Before you scream in horror at the sight of that dreaded three-letter word, let me tell you one thing: No. 10 White Oud is an oud which doesn't even pretend to contain any oud. For their tenth fragrance, Agonist's Christine Gustafsson and Niclas Lydeen decided to subvert the much-derided oud trend by commissioning a fragrance which would express an imaginary, alabaster oud, as opposed to the gravestone heaviness of a real-world, 'black' oud. To make the project more exciting, they stipulated that the scent shouldn't contain any agarwood oil.
I must say, I admire their forward thinking. For several months now, critics and industry figures have stated that 'oud' will soon be little more than an idea, a notion from the realms of make-believe.With that in mind, it's encouraging to see these particular non-mainstream players muster up the bravery to make a virtue out of an oud-less oud and use its 'un-realness' as the very focus of their next release. In other words, it's great that someone is finally trying to play fast-and-loose with the possibility of a purely conceptual oud.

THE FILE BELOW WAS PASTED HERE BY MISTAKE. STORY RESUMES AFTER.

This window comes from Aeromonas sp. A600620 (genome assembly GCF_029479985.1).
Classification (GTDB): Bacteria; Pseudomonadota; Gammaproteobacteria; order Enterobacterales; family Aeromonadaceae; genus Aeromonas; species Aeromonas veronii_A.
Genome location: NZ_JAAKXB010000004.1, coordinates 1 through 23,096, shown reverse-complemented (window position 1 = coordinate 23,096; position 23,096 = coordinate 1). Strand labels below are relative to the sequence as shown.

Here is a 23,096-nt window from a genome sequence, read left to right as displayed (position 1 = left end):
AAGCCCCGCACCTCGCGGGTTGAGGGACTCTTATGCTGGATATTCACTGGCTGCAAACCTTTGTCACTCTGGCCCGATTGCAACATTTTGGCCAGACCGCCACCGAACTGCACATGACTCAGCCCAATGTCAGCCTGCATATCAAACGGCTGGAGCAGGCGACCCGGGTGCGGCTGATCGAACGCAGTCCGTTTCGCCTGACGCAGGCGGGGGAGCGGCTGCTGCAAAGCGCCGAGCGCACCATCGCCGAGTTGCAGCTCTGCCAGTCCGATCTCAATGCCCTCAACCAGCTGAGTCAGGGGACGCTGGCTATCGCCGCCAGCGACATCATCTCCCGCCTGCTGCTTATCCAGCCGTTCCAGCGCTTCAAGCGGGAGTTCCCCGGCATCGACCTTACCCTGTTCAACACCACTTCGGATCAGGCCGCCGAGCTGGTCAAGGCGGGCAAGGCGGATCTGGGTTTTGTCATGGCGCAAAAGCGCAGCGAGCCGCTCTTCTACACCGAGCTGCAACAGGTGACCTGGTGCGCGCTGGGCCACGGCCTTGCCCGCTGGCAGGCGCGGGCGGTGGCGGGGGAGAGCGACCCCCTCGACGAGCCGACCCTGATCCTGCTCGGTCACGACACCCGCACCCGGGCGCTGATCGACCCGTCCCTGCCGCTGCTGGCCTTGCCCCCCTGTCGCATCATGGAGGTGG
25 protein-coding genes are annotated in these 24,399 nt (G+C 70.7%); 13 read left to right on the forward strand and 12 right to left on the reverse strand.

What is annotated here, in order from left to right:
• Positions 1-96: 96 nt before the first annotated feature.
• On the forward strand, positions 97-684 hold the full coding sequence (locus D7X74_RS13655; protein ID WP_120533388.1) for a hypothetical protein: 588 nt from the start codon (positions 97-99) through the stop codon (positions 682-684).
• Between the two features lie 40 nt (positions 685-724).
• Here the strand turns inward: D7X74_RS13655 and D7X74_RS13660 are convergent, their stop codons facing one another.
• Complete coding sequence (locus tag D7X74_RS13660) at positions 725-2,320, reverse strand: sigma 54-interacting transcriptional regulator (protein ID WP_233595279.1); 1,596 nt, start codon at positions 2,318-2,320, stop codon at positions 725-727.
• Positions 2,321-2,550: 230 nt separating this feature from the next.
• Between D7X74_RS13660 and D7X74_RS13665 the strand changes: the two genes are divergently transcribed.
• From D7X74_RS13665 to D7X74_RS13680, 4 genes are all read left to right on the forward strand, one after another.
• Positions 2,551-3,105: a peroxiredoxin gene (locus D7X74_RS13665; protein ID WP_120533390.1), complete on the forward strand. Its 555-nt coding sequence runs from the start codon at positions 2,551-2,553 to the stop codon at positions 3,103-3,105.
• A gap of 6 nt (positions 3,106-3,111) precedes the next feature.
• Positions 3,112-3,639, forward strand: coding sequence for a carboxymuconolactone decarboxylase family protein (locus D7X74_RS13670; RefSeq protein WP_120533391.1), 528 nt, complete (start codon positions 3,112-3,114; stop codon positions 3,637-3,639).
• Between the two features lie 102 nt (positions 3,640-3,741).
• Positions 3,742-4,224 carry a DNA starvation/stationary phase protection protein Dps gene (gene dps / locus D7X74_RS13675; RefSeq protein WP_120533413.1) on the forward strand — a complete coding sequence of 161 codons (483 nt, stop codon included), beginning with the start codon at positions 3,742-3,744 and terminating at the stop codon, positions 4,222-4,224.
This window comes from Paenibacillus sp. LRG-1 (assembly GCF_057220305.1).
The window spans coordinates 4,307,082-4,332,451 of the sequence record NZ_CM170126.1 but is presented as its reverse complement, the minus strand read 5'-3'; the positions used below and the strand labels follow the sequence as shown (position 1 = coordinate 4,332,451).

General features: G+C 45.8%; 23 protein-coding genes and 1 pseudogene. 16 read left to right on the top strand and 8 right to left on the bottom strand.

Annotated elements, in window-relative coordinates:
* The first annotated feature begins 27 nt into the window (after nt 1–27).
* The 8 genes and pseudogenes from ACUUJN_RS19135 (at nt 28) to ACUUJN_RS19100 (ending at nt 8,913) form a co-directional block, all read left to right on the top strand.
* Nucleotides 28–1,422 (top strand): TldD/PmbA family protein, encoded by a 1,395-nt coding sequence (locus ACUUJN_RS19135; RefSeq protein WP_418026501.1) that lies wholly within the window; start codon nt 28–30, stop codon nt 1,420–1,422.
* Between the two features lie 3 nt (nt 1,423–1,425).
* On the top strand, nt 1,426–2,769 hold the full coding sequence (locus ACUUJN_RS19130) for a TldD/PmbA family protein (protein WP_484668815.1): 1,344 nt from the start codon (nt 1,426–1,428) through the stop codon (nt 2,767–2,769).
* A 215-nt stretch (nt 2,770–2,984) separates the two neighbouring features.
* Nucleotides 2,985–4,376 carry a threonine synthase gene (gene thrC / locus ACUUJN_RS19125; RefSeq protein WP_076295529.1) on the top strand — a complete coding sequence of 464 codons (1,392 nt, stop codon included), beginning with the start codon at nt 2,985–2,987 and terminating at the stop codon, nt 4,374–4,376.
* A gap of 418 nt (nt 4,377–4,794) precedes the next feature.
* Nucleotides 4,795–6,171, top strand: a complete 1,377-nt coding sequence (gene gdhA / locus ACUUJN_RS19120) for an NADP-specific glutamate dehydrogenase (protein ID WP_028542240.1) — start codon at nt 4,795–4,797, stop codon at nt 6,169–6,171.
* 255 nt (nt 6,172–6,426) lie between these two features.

That's all fine and dandy, but what does the stuff smell like? Well, I'm very pleased to say that, for the first few minutes of its development, No. 10 succeeds in conveying compelling images of abstraction. Snow fashioned from leather. A flame bleached of all heat. Animalic fervour locked in an ice cube. They're all in there, rendered with commendable balance. But then the equilibrium begins to wobble: the synthetic musks - which lend the scent its intriguing coldness - grow in stature until they obscure almost everything else. The more-ish weirdness of the opening turns into the strident whiff of countless fabric softeners. 'White oud' morphs into 'pale blue Lenor'. All in all then, No. 10 represents the formulation of an interesting idea, but its execution doesn't quite succeed. Still, nice try.
[Review based on a sample of eau de parfum provided by Agonist in 2015.]